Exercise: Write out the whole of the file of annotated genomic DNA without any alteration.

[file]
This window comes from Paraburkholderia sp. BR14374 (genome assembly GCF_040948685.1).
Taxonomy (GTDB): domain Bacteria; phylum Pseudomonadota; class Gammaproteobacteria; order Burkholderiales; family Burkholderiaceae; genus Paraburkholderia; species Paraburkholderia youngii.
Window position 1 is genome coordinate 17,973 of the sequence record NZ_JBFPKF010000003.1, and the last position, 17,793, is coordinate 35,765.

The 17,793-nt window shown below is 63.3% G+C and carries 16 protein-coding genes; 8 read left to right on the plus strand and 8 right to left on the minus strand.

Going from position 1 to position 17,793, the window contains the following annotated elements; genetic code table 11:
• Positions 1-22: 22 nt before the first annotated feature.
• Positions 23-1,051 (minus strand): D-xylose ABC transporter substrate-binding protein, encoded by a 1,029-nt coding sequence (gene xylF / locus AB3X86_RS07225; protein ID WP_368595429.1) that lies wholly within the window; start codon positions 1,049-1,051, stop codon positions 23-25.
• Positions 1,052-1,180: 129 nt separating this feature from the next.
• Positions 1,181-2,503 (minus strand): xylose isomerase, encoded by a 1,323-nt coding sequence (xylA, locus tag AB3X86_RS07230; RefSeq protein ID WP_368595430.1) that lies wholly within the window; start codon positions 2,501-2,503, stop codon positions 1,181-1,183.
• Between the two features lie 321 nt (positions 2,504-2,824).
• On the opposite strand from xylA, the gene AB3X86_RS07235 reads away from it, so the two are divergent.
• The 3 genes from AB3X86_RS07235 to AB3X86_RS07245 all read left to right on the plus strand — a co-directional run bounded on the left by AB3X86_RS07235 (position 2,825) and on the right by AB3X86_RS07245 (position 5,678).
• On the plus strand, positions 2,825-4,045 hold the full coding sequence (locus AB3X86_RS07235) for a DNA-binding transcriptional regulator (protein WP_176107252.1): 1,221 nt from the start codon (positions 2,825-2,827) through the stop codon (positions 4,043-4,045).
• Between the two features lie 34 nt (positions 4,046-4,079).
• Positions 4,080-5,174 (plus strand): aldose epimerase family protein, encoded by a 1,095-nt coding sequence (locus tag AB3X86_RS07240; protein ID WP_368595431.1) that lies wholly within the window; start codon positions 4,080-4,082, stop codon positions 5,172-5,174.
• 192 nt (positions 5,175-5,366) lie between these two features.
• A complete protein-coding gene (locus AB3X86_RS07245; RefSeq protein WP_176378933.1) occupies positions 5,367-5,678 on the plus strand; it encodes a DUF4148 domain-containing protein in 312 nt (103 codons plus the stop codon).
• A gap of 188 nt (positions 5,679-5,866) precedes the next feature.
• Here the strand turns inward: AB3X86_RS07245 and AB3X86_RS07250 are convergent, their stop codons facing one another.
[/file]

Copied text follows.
This window comes from Paraburkholderia sp. BR14374 (genome assembly GCF_040948685.1).
Taxonomy (GTDB): domain Bacteria; phylum Pseudomonadota; class Gammaproteobacteria; order Burkholderiales; family Burkholderiaceae; genus Paraburkholderia; species Paraburkholderia youngii.
Window position 1 is genome coordinate 17,973 of the sequence record NZ_JBFPKF010000003.1, and the last position, 17,793, is coordinate 35,765.

The 17,793-nt window shown below is 63.3% G+C and carries 16 protein-coding genes; 8 read left to right on the plus strand and 8 right to left on the minus strand.

Going from position 1 to position 17,793, the window contains the following annotated elements; genetic code table 11:
• Positions 1-22: 22 nt before the first annotated feature.
• Positions 23-1,051 (minus strand): D-xylose ABC transporter substrate-binding protein, encoded by a 1,029-nt coding sequence (gene xylF / locus AB3X86_RS07225; protein ID WP_368595429.1) that lies wholly within the window; start codon positions 1,049-1,051, stop codon positions 23-25.
• Positions 1,052-1,180: 129 nt separating this feature from the next.
• Positions 1,181-2,503 (minus strand): xylose isomerase, encoded by a 1,323-nt coding sequence (xylA, locus tag AB3X86_RS07230; RefSeq protein ID WP_368595430.1) that lies wholly within the window; start codon positions 2,501-2,503, stop codon positions 1,181-1,183.
• Between the two features lie 321 nt (positions 2,504-2,824).
• On the opposite strand from xylA, the gene AB3X86_RS07235 reads away from it, so the two are divergent.
• The 3 genes from AB3X86_RS07235 to AB3X86_RS07245 all read left to right on the plus strand — a co-directional run bounded on the left by AB3X86_RS07235 (position 2,825) and on the right by AB3X86_RS07245 (position 5,678).
• On the plus strand, positions 2,825-4,045 hold the full coding sequence (locus AB3X86_RS07235) for a DNA-binding transcriptional regulator (protein WP_176107252.1): 1,221 nt from the start codon (positions 2,825-2,827) through the stop codon (positions 4,043-4,045).
• Between the two features lie 34 nt (positions 4,046-4,079).
• Positions 4,080-5,174 (plus strand): aldose epimerase family protein, encoded by a 1,095-nt coding sequence (locus tag AB3X86_RS07240; protein ID WP_368595431.1) that lies wholly within the window; start codon positions 4,080-4,082, stop codon positions 5,172-5,174.
• 192 nt (positions 5,175-5,366) lie between these two features.
• A complete protein-coding gene (locus AB3X86_RS07245; RefSeq protein WP_176378933.1) occupies positions 5,367-5,678 on the plus strand; it encodes a DUF4148 domain-containing protein in 312 nt (103 codons plus the stop codon).
• A gap of 188 nt (positions 5,679-5,866) precedes the next feature.
• Here the strand turns inward: AB3X86_RS07245 and AB3X86_RS07250 are convergent, their stop codons facing one another.